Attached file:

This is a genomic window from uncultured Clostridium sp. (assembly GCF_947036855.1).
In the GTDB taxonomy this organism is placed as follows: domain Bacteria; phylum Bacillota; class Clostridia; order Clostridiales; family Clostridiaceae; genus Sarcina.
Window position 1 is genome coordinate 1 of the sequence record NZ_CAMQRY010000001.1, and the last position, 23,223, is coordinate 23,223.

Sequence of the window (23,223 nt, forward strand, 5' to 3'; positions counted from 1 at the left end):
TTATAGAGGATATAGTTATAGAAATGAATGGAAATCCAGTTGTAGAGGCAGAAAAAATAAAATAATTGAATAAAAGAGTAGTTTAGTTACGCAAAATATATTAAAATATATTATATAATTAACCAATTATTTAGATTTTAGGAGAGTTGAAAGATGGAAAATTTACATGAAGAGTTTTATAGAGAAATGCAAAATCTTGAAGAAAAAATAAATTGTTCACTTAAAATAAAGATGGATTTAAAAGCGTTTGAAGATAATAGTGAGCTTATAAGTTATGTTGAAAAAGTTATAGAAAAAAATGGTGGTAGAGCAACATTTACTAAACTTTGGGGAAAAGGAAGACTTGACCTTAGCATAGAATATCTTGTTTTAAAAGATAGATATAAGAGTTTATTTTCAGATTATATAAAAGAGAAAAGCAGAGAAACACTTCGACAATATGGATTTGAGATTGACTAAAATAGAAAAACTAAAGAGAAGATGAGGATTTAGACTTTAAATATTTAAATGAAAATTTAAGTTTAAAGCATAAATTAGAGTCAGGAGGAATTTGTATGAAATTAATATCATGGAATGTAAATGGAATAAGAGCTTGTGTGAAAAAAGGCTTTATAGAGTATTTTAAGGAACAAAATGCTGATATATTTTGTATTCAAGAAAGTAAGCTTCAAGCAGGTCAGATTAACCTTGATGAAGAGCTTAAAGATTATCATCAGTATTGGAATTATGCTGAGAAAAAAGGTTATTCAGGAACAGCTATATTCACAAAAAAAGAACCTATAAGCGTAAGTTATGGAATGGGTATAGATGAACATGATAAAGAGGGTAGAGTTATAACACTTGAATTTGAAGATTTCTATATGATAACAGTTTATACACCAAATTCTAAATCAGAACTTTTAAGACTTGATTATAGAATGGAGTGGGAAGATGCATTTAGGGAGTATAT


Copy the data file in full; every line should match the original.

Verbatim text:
This is a genomic window from uncultured Clostridium sp. (assembly GCF_947036855.1).
In the GTDB taxonomy this organism is placed as follows: domain Bacteria; phylum Bacillota; class Clostridia; order Clostridiales; family Clostridiaceae; genus Sarcina.
Window position 1 is genome coordinate 1 of the sequence record NZ_CAMQRY010000001.1, and the last position, 23,223, is coordinate 23,223.

Sequence of the window (23,223 nt, forward strand, 5' to 3'; positions counted from 1 at the left end):
TTATAGAGGATATAGTTATAGAAATGAATGGAAATCCAGTTGTAGAGGCAGAAAAAATAAAATAATTGAATAAAAGAGTAGTTTAGTTACGCAAAATATATTAAAATATATTATATAATTAACCAATTATTTAGATTTTAGGAGAGTTGAAAGATGGAAAATTTACATGAAGAGTTTTATAGAGAAATGCAAAATCTTGAAGAAAAAATAAATTGTTCACTTAAAATAAAGATGGATTTAAAAGCGTTTGAAGATAATAGTGAGCTTATAAGTTATGTTGAAAAAGTTATAGAAAAAAATGGTGGTAGAGCAACATTTACTAAACTTTGGGGAAAAGGAAGACTTGACCTTAGCATAGAATATCTTGTTTTAAAAGATAGATATAAGAGTTTATTTTCAGATTATATAAAAGAGAAAAGCAGAGAAACACTTCGACAATATGGATTTGAGATTGACTAAAATAGAAAAACTAAAGAGAAGATGAGGATTTAGACTTTAAATATTTAAATGAAAATTTAAGTTTAAAGCATAAATTAGAGTCAGGAGGAATTTGTATGAAATTAATATCATGGAATGTAAATGGAATAAGAGCTTGTGTGAAAAAAGGCTTTATAGAGTATTTTAAGGAACAAAATGCTGATATATTTTGTATTCAAGAAAGTAAGCTTCAAGCAGGTCAGATTAACCTTGATGAAGAGCTTAAAGATTATCATCAGTATTGGAATTATGCTGAGAAAAAAGGTTATTCAGGAACAGCTATATTCACAAAAAAAGAACCTATAAGCGTAAGTTATGGAATGGGTATAGATGAACATGATAAAGAGGGTAGAGTTATAACACTTGAATTTGAAGATTTCTATATGATAACAGTTTATACACCAAATTCTAAATCAGAACTTTTAAGACTTGATTATAGAATGGAGTGGGAAGATGCATTTAGGGAGTATAT